November 2021 • Paying tribute to the rich ancestry & traditions of Native Americans
November is National Native American Heritage Month, or as the event is commonly titled, American Indian and Alaska Native Heritage Month.
The month of November is a time to celebrate rich and diverse cultures, traditions, and histories, while acknowledging the important contributions of Native people. Heritage Month is also an opportune time to educate the general public about tribes, to raise a general awareness about the unique challenges Native people have faced both historically and in the present, and the ways in which tribal citizens have worked to conquer these challenges.
More about National Native American Heritage Month…¹
What started at the turn of the century as an effort to gain a day of recognition for the significant contributions the first Americans made to the establishment and growth of the U.S. has resulted in a whole month being designated for that purpose.
One of the very first proponents of an American Indian Day was Dr. Arthur C. Parker, a Seneca Indian, who was the director of the Museum of Arts and Science in Rochester, New York. He persuaded the Boy Scouts of America to set aside a day for the “First Americans,” and for three years they adopted such a day.
In 1915, the annual Congress of the American Indian Association meeting in Lawrence, Kansas, formally approved a plan concerning American Indian Day. The association directed its president, Reverend Sherman Coolidge, an Arapaho Indian, to call upon the country to observe such a day. Coolidge issued a proclamation on September 28, 1915, which declared the second Saturday of each May as an American Indian Day and contained the first formal appeal for recognition of Indians as citizens.
The year before this proclamation was issued, Red Fox James, a Blackfoot Indian, rode horseback from state to state seeking approval for a day to honor Indians. On December 14, 1915, he presented the endorsements of 24 state governments at the White House. There is no record, however, of such a national day being proclaimed.
The first American Indian Day in a state was declared on the second Saturday in May 1916 by the governor of New York. Several states celebrate the fourth Friday in September. In Illinois, for example, legislators enacted such a day in 1919. Presently, several states have designated Columbus Day as Native American Day, but it continues to be a day we observe without any recognition as a national legal holiday.
In 1990, President George H. W. Bush approved a joint resolution designating November 1990 “National American Indian Heritage Month.” Similar proclamations, under variants on the name (including “Native American Heritage Month” and “National American Indian and Alaska Native Heritage Month”) have been issued each year since 1994.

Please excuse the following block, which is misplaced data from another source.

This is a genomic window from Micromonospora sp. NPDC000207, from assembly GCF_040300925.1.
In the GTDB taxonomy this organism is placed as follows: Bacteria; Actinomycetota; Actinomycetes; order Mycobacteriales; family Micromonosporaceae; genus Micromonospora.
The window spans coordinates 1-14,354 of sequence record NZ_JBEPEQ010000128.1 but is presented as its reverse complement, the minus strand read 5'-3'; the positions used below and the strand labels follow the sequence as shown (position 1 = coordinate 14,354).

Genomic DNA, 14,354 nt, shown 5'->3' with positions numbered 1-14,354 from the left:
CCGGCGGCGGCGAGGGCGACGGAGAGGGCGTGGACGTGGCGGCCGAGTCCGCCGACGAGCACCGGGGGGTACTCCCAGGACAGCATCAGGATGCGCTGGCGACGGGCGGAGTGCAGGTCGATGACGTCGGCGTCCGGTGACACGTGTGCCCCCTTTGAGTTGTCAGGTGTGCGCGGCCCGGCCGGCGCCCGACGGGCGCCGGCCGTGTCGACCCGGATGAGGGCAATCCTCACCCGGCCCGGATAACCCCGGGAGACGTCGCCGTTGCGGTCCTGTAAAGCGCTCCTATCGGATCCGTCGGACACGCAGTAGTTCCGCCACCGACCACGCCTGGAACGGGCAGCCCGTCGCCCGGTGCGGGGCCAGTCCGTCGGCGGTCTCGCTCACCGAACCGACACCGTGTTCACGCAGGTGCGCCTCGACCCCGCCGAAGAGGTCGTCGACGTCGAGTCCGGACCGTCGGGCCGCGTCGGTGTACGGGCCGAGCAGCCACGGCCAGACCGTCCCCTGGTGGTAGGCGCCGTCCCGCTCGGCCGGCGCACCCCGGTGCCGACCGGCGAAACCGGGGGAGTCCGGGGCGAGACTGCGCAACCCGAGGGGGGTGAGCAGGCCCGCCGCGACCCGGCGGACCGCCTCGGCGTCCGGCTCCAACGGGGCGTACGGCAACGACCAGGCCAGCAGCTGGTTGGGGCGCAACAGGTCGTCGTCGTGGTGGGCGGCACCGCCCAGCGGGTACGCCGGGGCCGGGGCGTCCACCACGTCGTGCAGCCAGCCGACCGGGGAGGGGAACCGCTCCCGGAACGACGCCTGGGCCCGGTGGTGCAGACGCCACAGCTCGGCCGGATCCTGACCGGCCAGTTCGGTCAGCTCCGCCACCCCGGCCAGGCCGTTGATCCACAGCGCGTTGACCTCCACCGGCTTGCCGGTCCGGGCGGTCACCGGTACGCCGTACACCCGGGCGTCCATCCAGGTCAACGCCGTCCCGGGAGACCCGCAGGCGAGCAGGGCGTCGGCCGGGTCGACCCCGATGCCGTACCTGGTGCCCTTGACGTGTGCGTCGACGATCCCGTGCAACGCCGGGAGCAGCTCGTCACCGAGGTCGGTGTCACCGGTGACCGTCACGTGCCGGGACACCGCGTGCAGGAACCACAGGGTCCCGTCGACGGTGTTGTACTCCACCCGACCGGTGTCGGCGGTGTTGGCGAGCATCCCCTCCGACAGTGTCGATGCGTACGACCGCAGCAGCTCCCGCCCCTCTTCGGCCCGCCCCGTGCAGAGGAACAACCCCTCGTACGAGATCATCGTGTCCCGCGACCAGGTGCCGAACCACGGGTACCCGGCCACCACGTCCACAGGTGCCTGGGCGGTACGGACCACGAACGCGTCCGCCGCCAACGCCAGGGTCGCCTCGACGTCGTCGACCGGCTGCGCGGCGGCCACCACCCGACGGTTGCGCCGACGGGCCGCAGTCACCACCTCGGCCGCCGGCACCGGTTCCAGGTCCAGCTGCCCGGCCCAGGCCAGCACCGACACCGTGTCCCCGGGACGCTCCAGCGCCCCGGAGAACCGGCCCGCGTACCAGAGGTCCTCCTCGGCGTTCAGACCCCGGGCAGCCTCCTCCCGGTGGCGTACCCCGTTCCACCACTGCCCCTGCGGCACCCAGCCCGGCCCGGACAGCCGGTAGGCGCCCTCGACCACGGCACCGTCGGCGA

About the National Native American Heritage Month website…
National Native American Heritage Month is a collaborative project of the following national organizations:
- Library of Congress
- National Endowment for the Humanities
- National Gallery of Art
- National Park Service
- Smithsonian Institution
- United States Holocaust Memorial Museum
- U.S. National Archives and Records Administration
Learn more by visiting National American Heritage Month.
The following IHN story was originally published April 19, 2021.
Tribute to traditional territory of Wahpekute, Anishinabewaki ᐊᓂᔑᓈᐯᐗᑭ and Očeti Šakówiŋ
Initiated by Randi Goettl, director of accessibility resources, Michael Birchard, associate vice president of equity and inclusion, and Tim Follett-Dion, sustainability special project assistant, in collaboration with the American Indian Advisory Council at Inver Hills Community College and Dakota County Technical College, the Inver Hills Unity Trail Project proposes redesigning, enhancing and expanding an existing nature trail on the west side of the college’s campus in Inver Grove Heights, Minnesota.
The one-mile, native prairie trail on campus will be part of a proposed five-mile Unity Trail Spur Loop (see second map below) in Inver Grove Heights that will include interpretive signage highlighting BIPOC voices in the community. Other partners on the project include Inver Glen Library, Simley High School, Inver Grove Middle School, and Inver Grove Heights Parks and Recreation.
Randi Goettl, who also serves as lead on The Bee’s Knees Committee, noted that the Unity Trail Project leverages the drawing power of the Inver Hills Community Garden & Orchard, an important asset on campus, while aligning with the college’s institutional values:
- Excellence and innovation in education
- Caring for environmental, human and financial resources